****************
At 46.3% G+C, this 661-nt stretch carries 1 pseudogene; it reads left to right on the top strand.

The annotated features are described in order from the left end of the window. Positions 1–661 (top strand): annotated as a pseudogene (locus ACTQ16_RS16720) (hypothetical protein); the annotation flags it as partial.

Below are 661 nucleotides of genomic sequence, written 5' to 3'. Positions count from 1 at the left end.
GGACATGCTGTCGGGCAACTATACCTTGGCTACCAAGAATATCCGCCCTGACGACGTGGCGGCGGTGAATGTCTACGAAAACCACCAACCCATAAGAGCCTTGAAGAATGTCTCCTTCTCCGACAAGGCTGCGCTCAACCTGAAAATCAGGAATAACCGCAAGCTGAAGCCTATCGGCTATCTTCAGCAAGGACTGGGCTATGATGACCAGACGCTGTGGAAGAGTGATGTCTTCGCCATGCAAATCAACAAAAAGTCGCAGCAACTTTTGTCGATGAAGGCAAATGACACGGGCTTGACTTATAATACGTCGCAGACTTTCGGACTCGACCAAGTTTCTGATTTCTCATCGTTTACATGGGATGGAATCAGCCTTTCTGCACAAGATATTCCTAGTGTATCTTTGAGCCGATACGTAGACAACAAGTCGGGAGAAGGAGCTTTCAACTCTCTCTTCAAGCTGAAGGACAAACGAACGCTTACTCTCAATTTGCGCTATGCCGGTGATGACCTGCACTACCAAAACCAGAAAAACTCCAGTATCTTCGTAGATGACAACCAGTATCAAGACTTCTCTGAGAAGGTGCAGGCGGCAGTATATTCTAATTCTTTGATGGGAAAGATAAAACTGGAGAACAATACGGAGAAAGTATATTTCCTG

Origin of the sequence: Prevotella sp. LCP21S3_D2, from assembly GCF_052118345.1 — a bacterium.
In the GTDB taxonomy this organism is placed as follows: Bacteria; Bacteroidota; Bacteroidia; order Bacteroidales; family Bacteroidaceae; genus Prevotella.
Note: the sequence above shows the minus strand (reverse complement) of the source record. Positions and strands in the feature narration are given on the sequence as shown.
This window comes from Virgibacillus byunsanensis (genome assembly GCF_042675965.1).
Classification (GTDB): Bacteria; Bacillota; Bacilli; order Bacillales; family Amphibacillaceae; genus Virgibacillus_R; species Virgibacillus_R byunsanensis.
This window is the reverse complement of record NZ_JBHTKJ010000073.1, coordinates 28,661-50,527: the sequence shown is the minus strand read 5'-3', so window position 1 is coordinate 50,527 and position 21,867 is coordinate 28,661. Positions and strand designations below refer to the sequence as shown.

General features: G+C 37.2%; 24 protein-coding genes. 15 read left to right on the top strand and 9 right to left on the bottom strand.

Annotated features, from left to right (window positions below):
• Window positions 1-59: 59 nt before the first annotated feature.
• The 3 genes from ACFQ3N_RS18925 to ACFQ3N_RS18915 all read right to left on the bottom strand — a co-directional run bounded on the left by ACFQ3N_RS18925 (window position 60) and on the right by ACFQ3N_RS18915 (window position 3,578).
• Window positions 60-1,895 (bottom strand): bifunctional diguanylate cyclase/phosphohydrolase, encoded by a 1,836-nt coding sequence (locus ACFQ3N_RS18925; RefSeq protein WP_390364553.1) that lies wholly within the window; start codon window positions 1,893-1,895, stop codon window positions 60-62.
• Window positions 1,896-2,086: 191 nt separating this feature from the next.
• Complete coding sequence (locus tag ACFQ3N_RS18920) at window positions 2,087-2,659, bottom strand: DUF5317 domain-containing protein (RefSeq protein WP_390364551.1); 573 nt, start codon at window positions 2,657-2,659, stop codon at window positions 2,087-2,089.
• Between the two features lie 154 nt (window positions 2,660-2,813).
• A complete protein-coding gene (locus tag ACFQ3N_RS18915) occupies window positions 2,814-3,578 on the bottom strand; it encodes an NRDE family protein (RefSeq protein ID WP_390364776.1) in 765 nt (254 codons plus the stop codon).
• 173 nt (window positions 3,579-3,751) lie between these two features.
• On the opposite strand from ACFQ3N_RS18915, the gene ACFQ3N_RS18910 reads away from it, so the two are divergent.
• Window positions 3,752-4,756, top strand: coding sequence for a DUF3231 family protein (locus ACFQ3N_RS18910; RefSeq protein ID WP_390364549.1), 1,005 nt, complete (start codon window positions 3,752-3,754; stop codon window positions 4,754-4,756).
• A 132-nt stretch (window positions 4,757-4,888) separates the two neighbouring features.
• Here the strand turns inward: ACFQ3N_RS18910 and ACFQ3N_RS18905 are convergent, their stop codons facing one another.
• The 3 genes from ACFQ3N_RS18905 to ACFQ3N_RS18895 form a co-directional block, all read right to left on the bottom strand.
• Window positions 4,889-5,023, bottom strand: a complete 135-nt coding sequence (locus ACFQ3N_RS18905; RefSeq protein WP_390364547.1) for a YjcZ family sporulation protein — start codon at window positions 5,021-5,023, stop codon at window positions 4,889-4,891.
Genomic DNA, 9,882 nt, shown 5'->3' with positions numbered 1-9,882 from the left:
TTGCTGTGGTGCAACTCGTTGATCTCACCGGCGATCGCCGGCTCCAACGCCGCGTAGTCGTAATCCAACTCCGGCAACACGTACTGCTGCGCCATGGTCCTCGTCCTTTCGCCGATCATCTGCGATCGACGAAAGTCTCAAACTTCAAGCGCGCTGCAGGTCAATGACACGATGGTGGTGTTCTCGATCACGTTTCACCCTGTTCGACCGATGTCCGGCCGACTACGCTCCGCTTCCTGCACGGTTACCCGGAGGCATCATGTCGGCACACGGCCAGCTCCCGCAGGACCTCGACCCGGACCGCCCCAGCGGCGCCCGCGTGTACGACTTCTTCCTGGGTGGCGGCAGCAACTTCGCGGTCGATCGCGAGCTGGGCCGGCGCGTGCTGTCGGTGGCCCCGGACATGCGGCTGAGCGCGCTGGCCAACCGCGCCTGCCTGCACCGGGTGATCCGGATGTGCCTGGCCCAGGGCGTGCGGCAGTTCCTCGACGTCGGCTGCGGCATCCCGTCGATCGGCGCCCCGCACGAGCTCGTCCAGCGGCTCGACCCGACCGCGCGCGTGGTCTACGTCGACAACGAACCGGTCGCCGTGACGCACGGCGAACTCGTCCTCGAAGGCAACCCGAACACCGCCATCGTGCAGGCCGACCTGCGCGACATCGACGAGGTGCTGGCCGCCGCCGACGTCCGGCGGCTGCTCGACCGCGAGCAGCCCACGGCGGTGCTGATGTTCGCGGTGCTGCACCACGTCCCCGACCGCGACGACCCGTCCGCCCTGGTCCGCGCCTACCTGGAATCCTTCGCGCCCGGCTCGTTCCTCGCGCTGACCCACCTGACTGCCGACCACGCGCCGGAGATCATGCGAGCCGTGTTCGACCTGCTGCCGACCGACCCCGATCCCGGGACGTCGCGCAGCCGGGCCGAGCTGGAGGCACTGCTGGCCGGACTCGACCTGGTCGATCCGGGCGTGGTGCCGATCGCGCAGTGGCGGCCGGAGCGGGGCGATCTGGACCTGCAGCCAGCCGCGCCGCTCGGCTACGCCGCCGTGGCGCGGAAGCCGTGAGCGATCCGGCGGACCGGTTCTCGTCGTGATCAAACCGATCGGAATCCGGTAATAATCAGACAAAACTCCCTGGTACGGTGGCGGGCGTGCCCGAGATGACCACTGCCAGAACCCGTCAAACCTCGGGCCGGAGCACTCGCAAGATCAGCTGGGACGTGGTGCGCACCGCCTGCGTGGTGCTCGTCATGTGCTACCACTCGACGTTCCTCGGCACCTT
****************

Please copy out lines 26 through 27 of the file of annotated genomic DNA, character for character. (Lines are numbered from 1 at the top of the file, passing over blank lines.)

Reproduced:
• Window positions 4,889-5,023, bottom strand: a complete 135-nt coding sequence (locus ACFQ3N_RS18905; RefSeq protein WP_390364547.1) for a YjcZ family sporulation protein — start codon at window positions 5,021-5,023, stop codon at window positions 4,889-4,891.
Genomic DNA, 9,882 nt, shown 5'->3' with positions numbered 1-9,882 from the left: